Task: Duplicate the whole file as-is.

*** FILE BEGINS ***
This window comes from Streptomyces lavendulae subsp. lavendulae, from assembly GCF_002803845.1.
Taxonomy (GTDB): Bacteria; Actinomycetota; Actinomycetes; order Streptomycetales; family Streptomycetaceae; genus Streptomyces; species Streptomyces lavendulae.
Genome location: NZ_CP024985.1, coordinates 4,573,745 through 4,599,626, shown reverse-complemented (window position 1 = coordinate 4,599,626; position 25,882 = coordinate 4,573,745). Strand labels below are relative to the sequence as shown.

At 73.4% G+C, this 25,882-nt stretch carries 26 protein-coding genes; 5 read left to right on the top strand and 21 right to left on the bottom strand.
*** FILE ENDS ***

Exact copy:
This window comes from Streptomyces lavendulae subsp. lavendulae, from assembly GCF_002803845.1.
Taxonomy (GTDB): Bacteria; Actinomycetota; Actinomycetes; order Streptomycetales; family Streptomycetaceae; genus Streptomyces; species Streptomyces lavendulae.
Genome location: NZ_CP024985.1, coordinates 4,573,745 through 4,599,626, shown reverse-complemented (window position 1 = coordinate 4,599,626; position 25,882 = coordinate 4,573,745). Strand labels below are relative to the sequence as shown.

At 73.4% G+C, this 25,882-nt stretch carries 26 protein-coding genes; 5 read left to right on the top strand and 21 right to left on the bottom strand.